There’s a phrase the old alchemists used to use: Solve et Coagula. Roughly it means dissolve, then come together. Break something down into it’s parts, analyze them, then reassemble them in a different form. In other words, to create, you must destroy. Now, we all know the alchemists were misguided. It’s not possible to literally transmute lead in to gold (at least not without a particle accelerator) but figuratively, they may have been on to something. After all, if you want to make an omelette, you have to break a few eggs.
No matter how deep you go, this concept of Solve et Coagula applies to all levels of the creative process. On the surface level, what do you sketch on if you don’t chop down trees to make sketch paper? How do you sculpt without ripping clay or marble out of the ground?
And once you do have your marble, you have to destroy it and break it down in a selective way, leaving behind only that which adds to your design. Art is a destructive process as much as it is creative.
Going deeper, you must be willing to destroy your own creations in order to improve them. Sometimes literally, sometimes not. We have to be willing to see our work objectively. Where is it good, but where is it bad? A lot of artists have no problem seeing where their work is bad, in fact many are overly critical, and that's a good thing! But sometimes we can be too protective or precious about a piece of art that we’re especially proud of. Or even worse, just because we took a long time to create it and we’re too lazy to do it again. And so we reject honest criticism from people who’s artistic sensibilities we would normally trust. (If you don’t trust their artistic eye, why are you asking their opinion anyway?)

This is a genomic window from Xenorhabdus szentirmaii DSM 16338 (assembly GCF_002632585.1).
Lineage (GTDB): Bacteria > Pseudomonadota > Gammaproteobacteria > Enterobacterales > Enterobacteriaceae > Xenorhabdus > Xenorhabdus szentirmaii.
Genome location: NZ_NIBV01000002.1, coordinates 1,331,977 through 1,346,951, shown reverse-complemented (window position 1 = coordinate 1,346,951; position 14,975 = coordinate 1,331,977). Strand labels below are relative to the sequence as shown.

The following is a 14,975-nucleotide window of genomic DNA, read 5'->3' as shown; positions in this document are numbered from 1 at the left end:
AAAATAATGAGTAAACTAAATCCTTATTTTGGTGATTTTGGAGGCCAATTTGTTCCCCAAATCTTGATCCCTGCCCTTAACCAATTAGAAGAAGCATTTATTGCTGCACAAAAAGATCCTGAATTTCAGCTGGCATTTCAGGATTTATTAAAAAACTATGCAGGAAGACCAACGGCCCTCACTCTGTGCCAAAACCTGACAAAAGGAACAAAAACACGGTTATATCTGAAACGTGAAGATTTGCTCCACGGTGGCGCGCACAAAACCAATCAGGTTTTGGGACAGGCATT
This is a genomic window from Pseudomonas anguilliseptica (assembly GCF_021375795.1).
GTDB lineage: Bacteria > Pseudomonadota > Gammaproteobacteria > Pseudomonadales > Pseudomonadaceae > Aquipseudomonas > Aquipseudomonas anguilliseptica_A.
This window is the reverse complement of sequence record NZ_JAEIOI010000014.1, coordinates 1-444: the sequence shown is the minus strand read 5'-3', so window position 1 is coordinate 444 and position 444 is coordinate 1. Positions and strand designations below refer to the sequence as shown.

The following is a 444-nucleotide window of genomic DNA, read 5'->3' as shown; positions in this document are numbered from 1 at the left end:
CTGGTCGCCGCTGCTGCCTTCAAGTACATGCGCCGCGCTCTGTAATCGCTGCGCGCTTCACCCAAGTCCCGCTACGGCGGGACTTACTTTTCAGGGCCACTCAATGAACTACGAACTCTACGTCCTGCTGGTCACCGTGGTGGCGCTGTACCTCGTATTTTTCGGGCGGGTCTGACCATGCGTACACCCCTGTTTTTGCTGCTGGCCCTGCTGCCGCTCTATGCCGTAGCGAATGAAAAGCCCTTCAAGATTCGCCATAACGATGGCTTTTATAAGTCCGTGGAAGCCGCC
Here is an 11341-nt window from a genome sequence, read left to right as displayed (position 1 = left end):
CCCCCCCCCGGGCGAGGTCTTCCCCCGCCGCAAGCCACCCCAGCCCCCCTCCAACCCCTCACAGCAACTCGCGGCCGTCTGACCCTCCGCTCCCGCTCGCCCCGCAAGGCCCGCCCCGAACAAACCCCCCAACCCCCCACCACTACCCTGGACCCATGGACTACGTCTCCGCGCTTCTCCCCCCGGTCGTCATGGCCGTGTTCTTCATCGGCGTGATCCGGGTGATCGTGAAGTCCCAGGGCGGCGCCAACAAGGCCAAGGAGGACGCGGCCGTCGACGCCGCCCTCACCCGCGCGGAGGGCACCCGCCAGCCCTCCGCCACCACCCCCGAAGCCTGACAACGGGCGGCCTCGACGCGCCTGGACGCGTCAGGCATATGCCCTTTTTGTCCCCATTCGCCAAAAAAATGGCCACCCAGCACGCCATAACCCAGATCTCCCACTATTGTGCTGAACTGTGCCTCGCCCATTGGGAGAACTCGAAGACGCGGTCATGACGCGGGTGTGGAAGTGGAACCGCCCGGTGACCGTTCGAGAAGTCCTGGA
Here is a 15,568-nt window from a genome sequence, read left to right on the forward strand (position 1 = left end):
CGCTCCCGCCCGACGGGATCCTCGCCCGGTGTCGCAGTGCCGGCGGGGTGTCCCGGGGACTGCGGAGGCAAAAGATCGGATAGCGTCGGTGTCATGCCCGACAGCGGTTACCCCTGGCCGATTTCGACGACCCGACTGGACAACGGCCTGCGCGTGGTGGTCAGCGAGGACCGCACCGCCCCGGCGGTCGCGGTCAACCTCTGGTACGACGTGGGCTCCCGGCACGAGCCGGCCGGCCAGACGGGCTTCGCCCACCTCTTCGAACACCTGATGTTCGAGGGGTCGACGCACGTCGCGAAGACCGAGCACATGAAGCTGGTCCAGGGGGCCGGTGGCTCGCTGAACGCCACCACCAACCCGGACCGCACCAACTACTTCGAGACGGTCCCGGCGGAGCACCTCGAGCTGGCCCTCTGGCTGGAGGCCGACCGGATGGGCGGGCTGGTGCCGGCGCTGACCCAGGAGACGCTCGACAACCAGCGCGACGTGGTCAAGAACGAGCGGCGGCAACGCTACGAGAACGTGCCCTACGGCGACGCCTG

What are we trying to do? What are we trying to create beyond good art? Ultimately we’re trying to create a certain life for ourselves. We’re not just creating art, we’re recreating ourselves into artists! And, as we’ve learned, creation is a destructive process, That concept applies at this deeper level as well. This is the hardest aspect of this idea to accept, and it’s even harder to put it in to practice. How do you expect to make a sculpture without ripping clay out of the earth? How do you expect to form it into a piece of art without tearing most of it off from the whole and discarding it? And how do you expect to create the life of an artist for yourself without destroying your old life? The lives of the artist and the non-artist are not the same, and you can’t have both.
Every thing we do is a sacrifice of something else. Every single action we take, we do to the exclusion of everything else. If you’re sleeping, you’re not eating. If you eating, you’re not jogging. If you’re playing video games, you’re not practicing your art. If you’re practicing you’re art, you’re not doing literally everything else you could be doing. How much you chose to sacrifice in order to improve your art is up to you.
We’re getting a little heady so let’s bring this back down to earth. If you want to get good at zbrush, you may have to quit your WoW guild and give up your position on the League of Legends leaderboards. You may have to give up your nightly 6 hour Netflix binge sesh. The most successful 3D artists are the ones who live and breathe their craft. While you’re learning the modeling pipeline, you also need to be teaching yourself discipline. Because more important than motivation and inspiration, is the ability to work even when you don’t want to. Or did you think that all it takes to be a 3D artist is to get a degree and then go to work at a game studio 9-5? There are only so many hours in a day and only so many days in a lifetime. How many hours a day are you spending on improving your art? How you spend your time is how you spend your days. And how you spend your days is how you spend your life.
Solve et Coagula. You have to destroy if you want to create.
As long as I’m using overly-grandiose language to describe basic truths about life, I might as well leave you with an equally over-the-top quote:
“Step into the fire of self-discovery. This fire will not burn you, it will only burn what you are not.” – Mooji